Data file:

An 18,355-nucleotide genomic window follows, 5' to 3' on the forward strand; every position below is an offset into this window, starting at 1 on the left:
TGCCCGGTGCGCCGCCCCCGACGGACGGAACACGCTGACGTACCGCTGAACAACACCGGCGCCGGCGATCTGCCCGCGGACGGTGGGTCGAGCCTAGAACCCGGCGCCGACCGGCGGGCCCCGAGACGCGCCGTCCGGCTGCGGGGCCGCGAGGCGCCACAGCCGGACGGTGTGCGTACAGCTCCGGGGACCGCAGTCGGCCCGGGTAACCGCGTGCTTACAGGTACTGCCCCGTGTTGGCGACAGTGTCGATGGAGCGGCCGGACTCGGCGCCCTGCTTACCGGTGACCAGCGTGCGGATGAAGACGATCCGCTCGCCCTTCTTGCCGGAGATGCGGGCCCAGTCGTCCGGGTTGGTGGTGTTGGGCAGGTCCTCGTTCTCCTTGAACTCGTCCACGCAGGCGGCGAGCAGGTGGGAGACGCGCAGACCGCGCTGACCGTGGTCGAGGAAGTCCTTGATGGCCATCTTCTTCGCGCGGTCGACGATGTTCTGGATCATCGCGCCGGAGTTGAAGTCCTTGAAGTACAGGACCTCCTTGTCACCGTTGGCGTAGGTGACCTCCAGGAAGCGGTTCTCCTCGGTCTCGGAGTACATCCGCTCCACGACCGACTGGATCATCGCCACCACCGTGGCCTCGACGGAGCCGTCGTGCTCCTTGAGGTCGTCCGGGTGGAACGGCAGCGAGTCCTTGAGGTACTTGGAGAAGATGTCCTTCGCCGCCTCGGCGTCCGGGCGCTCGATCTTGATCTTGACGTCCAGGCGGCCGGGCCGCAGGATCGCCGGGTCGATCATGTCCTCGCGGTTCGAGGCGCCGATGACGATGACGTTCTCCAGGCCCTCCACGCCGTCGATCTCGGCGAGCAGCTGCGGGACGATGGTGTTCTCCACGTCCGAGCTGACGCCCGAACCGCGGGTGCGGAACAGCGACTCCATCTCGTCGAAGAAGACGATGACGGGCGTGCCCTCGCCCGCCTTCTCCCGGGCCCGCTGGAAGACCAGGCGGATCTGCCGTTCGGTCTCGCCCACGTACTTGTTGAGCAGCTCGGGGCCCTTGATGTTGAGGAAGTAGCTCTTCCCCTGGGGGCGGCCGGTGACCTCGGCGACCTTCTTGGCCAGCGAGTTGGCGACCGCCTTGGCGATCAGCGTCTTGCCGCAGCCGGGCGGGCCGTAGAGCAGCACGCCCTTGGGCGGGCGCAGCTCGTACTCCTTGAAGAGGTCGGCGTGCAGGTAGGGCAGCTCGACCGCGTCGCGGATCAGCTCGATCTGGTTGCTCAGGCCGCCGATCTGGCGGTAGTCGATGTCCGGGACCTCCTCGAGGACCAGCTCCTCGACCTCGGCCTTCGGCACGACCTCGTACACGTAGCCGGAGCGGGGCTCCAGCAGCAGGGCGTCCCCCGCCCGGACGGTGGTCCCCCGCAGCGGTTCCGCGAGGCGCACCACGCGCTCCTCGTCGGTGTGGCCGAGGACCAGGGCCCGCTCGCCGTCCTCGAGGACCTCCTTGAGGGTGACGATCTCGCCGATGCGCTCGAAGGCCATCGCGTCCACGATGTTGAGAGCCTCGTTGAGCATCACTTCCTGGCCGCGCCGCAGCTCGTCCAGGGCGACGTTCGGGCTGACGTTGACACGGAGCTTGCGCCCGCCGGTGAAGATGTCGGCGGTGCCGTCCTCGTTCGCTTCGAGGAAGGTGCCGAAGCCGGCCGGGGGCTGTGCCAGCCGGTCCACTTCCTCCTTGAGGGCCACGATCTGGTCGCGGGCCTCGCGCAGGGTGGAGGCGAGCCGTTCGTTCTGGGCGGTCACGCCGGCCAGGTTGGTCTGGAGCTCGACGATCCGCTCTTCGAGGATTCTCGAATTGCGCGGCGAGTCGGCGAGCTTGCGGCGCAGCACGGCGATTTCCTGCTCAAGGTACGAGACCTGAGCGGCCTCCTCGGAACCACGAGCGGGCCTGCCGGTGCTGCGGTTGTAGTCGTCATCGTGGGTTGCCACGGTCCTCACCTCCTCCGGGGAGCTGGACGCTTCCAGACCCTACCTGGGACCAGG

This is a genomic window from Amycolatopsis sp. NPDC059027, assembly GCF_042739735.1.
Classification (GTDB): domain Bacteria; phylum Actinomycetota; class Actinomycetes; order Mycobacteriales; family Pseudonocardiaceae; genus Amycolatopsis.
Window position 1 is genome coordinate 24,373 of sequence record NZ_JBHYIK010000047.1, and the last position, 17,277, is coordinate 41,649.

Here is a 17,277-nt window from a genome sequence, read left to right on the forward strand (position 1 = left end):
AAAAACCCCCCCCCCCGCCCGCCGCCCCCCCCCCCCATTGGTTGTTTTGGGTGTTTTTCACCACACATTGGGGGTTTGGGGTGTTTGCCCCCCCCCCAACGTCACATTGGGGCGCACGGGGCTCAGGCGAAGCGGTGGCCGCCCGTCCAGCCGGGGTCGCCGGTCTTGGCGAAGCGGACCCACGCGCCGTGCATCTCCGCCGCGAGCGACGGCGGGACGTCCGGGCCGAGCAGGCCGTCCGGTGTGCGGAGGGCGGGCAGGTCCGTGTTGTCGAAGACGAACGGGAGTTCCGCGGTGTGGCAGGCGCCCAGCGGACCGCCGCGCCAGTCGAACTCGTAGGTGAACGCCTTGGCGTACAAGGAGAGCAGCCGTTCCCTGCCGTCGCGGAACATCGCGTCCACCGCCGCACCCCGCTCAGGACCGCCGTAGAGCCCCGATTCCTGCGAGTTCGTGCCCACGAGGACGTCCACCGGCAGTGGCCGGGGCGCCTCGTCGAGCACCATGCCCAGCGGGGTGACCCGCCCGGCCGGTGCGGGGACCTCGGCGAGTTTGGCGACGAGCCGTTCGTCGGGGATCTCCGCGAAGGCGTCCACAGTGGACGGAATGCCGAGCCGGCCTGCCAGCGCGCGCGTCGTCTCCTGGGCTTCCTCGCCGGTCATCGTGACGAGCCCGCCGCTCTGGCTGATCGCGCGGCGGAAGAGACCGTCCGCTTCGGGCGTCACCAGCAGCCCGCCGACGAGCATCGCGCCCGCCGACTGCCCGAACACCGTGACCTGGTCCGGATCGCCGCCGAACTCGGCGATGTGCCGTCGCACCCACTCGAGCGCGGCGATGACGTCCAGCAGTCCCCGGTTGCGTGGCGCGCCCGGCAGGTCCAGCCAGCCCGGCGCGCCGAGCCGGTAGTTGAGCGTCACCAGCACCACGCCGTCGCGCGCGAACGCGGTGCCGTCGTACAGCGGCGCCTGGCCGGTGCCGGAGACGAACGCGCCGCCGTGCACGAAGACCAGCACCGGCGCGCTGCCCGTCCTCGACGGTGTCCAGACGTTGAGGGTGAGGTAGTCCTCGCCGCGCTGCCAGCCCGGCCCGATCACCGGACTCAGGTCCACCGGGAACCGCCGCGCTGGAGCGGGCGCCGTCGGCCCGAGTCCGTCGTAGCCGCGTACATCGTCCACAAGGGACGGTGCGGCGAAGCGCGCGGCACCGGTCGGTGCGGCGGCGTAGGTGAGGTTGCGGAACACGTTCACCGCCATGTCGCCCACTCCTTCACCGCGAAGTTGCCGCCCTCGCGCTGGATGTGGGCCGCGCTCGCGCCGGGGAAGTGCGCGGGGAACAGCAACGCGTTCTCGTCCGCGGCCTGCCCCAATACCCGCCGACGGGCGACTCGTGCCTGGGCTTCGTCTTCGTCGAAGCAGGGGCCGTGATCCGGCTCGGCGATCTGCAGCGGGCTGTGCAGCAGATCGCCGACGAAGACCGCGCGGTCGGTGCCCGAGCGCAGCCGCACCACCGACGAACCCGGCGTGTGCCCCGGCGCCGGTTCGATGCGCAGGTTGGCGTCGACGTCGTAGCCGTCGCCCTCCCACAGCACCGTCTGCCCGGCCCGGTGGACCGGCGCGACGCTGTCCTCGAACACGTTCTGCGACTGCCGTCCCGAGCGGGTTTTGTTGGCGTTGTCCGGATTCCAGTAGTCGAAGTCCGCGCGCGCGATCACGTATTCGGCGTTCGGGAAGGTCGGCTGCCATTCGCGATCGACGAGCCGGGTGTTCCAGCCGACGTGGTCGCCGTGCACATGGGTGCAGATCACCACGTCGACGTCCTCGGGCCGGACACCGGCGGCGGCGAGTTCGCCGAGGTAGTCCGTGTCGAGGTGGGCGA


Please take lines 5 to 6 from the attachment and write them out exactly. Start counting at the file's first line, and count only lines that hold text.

Window position 1 is genome coordinate 24,373 of sequence record NZ_JBHYIK010000047.1, and the last position, 17,277, is coordinate 41,649.

Here is a 17,277-nt window from a genome sequence, read left to right on the forward strand (position 1 = left end):